By Ankita Ghosh:
I came across a news report covering a recent exhibition of rare and unreleased photographs unveiled by the Delhi Metro Rail Corporation to pay tribute to Mahatma Gandhi and that got me thinking. Is Mohandas Karamchand Gandhi worthy of a tribute and more importantly should there be a second opinion about it? Why do we pass judgments/ridicule our freedom fighters or why do we measure them up against each other?
So let’s talk Gandhi. There’s a lot of uninformed opinion for and against him, with a significant body of Indians criticizing and defaming the Mahatma. Men and women – may they rest in peace – who made an independent India possible, took it from an unthinkable idea to a corrugated reality, were really only men, and women. Shaped by the raging times, driven by the desperate need of the hour they were inimitably courageous and fiercely patriotic, but no more than mortal men and women. These were individuals who were corrupt and corruptible but, just as much as they were cognizant and corrigible. These were everyday people like you and I, doing everyday things, only under unacceptable circumstances of complete subjugation within the walls of their very own home.
They say that a movement can only be born in near-exploding crisis; that we cry out in pain and anger only when we’re beaten. It was certainly not easy for them to have been living in the times of sudden and belligerent urgency. They had to make the kind of choices that would build an India or disintegrate it, like a house of cards, before them and they had no way to know how. Tough calls had to be taken and extreme prices paid, insomuch as India’s arrival in the world stage was delayed by a century.
Mahatma Gandhi, who later became the undisputed Father of the Nation, started out as an advocate for equal rights of the governed peoples of Asia and Africa. On the advice of his political mentor Gopal Krishna Gokhale, a young Gandhi made an extensive tour scaling the length and breadth of the country to orient himself with the plight of his people before he joined the Freedom Movement. Gandhi later went on to devise a plan-of-action for the postulates of one of the oldest human civilizations through Satyagraha, gave India her top-drawer identity as a non-violent nation, and helped brand the country in the West. When Gandhi walked, he basically got hundreds and thousands of hitherto uncommitted people walk the mainstream Congress led Indian Freedom Struggle.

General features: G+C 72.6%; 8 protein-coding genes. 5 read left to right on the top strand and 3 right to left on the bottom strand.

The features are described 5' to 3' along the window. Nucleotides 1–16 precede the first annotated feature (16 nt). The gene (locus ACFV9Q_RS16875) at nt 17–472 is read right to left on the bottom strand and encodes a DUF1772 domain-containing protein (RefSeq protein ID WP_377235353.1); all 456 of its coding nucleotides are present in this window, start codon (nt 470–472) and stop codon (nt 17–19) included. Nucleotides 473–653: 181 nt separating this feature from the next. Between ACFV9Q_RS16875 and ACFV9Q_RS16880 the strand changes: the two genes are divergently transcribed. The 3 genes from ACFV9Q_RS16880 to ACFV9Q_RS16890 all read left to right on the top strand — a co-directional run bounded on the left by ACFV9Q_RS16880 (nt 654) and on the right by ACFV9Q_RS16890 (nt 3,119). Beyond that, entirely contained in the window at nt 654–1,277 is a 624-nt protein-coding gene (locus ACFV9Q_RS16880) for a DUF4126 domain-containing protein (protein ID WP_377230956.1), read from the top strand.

Of course Gandhi was flawed. In the Haripura session of the Congress he pitted Pattabhi Sitaramayiya against his political rival Subhash Chandra Bose, and himself admitted that he’d taken it out personally on Bose. Popular criticism of his sanction of the execution of Bhagat Singh, when he could actually save the man, his mad hunger for power that delayed transfer of power are all pretty much known. Some posts on social media pitting him as a womanizer, masquerading as an old man of pure intent, are also commonplace and in very poor taste, it has to be said.
When Tagore called him Mahatma, India needed a leader of that veritable meaning and not a wooden idol that we could put up on a pedestal to worship and later dissect with the vengeance of ungrateful disciples. We needed someone like Gandhi. The influence he had on India’s moral choices was given to him by half a billion of exploited, divided, leaderless and frightened skeptics. The man had the power to direct people to change a country’s destiny and he probably manipulated his way through it, as all men with a sea of possibilities would. Had it not been him, it’d have been someone else, and the country would’ve had simply another story to tell but to make one man responsible for the fate of millions is nothing short of suspecting the might of the millions.
Bapuji was right at times and wrong at others just as my dad is. Don’t we, as ordinary people look for someone to blame our stars on? Isn’t it time to stop making Gods out of men and women and look at them for what they really were?